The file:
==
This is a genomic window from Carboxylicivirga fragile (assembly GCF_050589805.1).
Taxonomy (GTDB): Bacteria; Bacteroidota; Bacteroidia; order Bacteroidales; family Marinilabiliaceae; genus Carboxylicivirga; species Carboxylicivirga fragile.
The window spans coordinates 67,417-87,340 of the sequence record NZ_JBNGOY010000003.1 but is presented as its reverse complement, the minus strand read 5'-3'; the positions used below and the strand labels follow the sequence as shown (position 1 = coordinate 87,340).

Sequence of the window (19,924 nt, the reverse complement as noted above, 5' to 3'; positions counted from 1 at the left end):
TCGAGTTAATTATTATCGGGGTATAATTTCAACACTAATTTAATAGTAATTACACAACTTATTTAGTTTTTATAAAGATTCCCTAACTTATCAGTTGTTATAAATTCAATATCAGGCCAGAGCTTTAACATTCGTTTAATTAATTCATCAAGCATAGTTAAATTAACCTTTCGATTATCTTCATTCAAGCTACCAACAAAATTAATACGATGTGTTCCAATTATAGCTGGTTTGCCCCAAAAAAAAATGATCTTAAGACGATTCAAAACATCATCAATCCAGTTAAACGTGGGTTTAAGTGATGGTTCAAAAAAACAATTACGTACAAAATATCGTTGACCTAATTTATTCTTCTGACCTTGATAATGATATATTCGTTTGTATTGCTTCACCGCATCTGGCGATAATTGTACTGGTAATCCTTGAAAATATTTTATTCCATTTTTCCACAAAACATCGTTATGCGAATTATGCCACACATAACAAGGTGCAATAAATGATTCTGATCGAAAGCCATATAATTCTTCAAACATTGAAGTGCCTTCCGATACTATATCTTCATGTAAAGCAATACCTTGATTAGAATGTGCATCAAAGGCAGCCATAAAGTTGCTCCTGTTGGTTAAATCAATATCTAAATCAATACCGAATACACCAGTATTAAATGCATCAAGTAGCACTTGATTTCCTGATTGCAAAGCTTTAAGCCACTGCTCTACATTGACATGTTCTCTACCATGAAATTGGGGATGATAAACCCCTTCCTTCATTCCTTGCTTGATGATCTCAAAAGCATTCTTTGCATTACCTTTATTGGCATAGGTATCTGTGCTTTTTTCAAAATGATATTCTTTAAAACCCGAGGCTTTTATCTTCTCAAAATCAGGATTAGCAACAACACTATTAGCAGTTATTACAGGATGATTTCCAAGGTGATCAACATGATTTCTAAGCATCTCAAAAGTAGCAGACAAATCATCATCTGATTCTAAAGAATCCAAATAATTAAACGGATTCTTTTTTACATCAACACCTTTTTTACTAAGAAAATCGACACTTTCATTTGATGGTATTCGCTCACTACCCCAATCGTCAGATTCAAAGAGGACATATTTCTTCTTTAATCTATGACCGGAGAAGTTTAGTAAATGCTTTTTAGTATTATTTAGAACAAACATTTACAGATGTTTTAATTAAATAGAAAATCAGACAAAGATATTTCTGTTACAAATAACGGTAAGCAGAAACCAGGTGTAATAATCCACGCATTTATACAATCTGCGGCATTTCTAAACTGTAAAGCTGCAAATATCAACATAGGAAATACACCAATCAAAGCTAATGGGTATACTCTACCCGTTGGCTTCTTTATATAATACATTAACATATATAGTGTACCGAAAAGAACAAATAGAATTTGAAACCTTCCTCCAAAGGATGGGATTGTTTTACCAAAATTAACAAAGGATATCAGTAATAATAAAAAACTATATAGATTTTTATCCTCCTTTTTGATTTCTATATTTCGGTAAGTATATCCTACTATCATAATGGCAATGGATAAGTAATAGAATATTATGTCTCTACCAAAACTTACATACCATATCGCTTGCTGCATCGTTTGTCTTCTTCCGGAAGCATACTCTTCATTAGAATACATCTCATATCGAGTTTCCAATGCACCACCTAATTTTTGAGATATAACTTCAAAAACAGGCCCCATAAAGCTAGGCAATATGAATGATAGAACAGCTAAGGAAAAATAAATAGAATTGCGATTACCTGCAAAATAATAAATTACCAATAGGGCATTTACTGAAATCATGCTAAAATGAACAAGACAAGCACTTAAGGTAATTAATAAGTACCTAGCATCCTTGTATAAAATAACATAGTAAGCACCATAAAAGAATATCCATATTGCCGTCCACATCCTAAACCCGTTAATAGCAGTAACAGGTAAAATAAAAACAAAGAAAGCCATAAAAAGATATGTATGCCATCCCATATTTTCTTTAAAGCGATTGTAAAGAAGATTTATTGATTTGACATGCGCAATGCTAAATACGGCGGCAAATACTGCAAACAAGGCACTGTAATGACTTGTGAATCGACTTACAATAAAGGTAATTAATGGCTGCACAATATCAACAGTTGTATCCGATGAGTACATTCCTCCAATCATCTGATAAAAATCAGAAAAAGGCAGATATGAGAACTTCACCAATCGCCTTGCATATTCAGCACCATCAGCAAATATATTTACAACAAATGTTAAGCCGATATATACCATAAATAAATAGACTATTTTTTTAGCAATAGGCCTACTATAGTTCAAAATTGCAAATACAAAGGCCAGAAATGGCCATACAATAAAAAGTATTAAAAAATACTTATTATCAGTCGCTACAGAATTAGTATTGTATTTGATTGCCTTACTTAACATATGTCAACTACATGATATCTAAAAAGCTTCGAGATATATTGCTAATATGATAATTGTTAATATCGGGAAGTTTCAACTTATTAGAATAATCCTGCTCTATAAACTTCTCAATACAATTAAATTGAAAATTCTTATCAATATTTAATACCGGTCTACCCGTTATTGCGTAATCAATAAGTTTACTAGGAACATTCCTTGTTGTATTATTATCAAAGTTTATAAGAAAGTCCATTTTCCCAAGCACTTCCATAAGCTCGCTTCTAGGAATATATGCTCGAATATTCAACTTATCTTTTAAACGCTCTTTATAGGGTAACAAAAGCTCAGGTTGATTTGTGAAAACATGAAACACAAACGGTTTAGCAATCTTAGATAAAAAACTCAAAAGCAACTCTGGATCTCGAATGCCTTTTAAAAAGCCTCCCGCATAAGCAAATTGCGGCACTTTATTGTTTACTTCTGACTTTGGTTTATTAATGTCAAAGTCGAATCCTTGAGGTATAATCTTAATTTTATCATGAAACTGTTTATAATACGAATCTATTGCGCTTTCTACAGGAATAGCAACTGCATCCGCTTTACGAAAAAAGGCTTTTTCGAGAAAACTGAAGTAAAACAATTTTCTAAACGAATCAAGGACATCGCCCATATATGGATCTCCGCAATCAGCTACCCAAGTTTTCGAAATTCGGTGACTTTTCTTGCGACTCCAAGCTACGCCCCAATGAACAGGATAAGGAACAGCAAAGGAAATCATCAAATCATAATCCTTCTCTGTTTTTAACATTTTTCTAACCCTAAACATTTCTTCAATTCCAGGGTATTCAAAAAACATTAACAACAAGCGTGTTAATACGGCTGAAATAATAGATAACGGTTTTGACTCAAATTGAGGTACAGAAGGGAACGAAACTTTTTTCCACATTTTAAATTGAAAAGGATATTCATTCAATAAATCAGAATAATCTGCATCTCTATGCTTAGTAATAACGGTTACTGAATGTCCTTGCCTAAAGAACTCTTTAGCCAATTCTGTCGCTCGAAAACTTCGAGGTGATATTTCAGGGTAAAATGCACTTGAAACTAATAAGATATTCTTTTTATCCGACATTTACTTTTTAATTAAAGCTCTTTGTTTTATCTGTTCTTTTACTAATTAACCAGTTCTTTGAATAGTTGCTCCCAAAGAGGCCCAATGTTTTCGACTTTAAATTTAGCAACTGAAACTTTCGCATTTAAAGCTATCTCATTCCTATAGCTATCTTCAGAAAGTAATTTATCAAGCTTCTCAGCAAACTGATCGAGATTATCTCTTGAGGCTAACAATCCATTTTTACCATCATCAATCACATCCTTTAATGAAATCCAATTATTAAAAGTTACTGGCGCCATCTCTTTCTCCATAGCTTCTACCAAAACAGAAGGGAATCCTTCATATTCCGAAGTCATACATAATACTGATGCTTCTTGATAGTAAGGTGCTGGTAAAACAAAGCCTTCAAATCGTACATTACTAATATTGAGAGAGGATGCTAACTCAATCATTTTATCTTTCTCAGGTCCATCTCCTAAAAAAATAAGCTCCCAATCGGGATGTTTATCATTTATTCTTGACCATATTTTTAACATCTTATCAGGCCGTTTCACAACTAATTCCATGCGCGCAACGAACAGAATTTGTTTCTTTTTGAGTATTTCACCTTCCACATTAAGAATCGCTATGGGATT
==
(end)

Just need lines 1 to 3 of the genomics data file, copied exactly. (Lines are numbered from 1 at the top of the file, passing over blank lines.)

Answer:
This is a genomic window from Carboxylicivirga fragile (assembly GCF_050589805.1).
Taxonomy (GTDB): Bacteria; Bacteroidota; Bacteroidia; order Bacteroidales; family Marinilabiliaceae; genus Carboxylicivirga; species Carboxylicivirga fragile.
The window spans coordinates 67,417-87,340 of the sequence record NZ_JBNGOY010000003.1 but is presented as its reverse complement, the minus strand read 5'-3'; the positions used below and the strand labels follow the sequence as shown (position 1 = coordinate 87,340).